Role of neoadjuvant chemotherapy in resectable synchronous colorectal liver metastasis; An international multi-center data analysis using LiverMetSurvey
Journal of Surgical Oncology , Volume 111 - Issue 6 p. 716- 724
Background and objectives The use of neo-adjuvant chemotherapy in resectable synchronous liver metastasis is ill defined. The aim of this study was to evaluate neo-adjuvant chemotherapy on outcomes following liver resection for synchronous CLM. Methods An analysis of a multi-centric cohort from the LiverMetSurvey International Registry, who had undergone curative resections for synchronous CLM was undertaken. Patients who received neo-adjuvant chemotherapy prior to liver surgery (group NAS; n = 693) were compared with those treated by surgery alone (group SG; n = 608). Baseline clinicopathological variables were compared. Predictors of overall (OS) and disease free survival (DFS) were subsequently identified. Results Clinicopathological comparison of the groups revealed a greater proportion of solitary metastasis in the SG compared to the NAS group (58.8% versus 38.4%; P < 0.001) therefore a separate analysis of solitary versus multi-centric analysis was performed. N-stage (>N1), number of metastasis (>3), serum CEA (>5ng/ml) and no adjuvant chemotherapy independently predicted poorer OS, while N-stage (>N1), serum CEA (>5ng/ml) and no adjuvant chemotherapy independently predicted poorer DFS. Neo-adjuvant chemotherapy did not independently affect outcome. Conclusion We present an analysis of a large multi-center series of the role of neo-adjuvant chemotherapy in resectable CLM and demonstrate no survival advantage in this setting.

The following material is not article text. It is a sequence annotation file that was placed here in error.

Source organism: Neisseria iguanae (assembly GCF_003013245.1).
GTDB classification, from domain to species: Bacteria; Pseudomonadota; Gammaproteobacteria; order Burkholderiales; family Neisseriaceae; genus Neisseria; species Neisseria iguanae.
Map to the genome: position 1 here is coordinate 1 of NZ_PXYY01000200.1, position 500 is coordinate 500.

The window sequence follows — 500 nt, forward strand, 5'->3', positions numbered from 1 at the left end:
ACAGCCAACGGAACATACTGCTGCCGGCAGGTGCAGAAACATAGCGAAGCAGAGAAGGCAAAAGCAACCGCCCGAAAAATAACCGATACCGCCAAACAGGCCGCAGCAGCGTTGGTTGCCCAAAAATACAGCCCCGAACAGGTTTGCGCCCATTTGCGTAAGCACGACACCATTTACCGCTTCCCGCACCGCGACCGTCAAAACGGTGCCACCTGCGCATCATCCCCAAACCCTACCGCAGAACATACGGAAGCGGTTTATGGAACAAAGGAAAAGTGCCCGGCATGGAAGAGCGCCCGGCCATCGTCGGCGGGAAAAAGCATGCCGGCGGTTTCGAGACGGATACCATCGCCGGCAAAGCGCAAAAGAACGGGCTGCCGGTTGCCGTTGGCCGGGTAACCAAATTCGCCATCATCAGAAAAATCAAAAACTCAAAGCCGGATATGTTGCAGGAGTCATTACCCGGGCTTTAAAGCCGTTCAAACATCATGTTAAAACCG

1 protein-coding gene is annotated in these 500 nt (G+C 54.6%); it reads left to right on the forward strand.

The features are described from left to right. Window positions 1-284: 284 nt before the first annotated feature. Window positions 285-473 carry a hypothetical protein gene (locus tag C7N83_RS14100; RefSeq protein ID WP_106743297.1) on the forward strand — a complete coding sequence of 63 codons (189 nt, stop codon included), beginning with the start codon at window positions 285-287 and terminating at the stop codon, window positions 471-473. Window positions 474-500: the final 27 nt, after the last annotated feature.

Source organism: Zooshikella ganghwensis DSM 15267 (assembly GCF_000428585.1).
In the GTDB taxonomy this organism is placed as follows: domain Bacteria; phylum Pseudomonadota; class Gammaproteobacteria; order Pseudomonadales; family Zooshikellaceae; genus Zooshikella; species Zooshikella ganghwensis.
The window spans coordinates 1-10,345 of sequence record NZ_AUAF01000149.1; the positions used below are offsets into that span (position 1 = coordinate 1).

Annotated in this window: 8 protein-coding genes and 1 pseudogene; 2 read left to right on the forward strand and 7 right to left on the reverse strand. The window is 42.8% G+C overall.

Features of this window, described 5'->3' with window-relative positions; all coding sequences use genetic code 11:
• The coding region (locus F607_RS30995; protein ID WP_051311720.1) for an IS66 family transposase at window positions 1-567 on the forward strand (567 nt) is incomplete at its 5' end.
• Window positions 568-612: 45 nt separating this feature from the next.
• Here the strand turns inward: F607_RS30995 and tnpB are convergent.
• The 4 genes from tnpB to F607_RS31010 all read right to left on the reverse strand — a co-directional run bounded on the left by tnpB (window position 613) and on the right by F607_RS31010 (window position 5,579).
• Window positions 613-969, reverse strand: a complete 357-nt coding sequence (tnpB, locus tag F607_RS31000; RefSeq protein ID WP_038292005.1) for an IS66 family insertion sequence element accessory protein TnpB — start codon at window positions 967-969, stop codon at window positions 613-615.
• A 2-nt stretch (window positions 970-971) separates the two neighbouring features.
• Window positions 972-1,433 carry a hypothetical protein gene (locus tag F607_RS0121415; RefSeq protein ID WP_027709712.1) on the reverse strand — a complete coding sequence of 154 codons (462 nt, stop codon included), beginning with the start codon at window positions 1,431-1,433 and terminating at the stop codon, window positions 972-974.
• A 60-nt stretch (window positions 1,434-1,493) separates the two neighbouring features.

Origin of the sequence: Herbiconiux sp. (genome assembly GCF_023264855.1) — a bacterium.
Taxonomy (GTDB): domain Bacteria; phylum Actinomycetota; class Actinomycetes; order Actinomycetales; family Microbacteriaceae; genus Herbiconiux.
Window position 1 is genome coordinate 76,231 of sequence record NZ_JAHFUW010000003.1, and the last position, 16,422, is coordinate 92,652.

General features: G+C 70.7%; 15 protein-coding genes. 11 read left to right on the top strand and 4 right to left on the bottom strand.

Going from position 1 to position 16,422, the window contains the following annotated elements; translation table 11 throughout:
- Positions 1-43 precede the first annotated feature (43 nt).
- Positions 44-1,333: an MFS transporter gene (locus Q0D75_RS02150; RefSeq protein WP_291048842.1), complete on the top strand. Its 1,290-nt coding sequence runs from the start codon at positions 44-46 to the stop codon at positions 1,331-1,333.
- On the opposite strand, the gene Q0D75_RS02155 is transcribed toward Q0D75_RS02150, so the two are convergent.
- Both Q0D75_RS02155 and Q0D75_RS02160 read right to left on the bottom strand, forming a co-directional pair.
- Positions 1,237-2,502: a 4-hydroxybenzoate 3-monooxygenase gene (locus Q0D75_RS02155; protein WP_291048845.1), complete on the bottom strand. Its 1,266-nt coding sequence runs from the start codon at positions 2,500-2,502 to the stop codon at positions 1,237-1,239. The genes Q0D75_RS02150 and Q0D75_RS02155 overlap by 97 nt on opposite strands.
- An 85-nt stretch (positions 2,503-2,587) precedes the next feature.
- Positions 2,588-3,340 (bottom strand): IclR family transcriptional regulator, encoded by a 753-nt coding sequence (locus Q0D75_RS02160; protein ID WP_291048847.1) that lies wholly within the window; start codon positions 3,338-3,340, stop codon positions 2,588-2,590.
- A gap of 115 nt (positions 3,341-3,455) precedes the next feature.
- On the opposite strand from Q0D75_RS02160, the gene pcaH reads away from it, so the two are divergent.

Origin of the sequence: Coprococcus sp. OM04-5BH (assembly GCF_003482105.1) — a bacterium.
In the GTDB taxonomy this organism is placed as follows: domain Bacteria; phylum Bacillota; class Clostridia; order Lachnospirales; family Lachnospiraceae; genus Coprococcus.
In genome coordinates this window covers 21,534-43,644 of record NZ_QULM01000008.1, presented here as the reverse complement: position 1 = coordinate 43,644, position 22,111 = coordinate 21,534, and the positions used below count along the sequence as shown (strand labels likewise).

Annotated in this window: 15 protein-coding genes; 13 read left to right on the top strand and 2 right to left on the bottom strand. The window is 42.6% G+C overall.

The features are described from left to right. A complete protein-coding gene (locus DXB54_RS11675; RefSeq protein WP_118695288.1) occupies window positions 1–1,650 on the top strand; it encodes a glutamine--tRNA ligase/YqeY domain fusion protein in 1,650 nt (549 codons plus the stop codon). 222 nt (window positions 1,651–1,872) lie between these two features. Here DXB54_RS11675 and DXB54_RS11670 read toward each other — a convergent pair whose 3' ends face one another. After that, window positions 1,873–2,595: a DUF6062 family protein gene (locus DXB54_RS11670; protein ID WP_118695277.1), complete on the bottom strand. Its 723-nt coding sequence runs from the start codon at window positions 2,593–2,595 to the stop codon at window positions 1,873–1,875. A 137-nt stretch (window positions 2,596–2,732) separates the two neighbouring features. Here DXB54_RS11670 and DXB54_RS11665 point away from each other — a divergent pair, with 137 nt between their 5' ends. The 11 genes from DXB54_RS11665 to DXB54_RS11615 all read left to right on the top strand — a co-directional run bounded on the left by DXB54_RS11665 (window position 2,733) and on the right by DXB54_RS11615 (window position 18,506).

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|Journal of Surgical Oncology|
|Organisation||Erasmus MC: University Medical Center Rotterdam|
Bonney, G.K, Coldham, C, Adam, R, Kaiser, G, Barroso, I.E, Capussotti, L, … Mirza, D.F. (2015). Role of neoadjuvant chemotherapy in resectable synchronous colorectal liver metastasis; An international multi-center data analysis using LiverMetSurvey. Journal of Surgical Oncology, 111(6), 716–724. doi:10.1002/jso.23899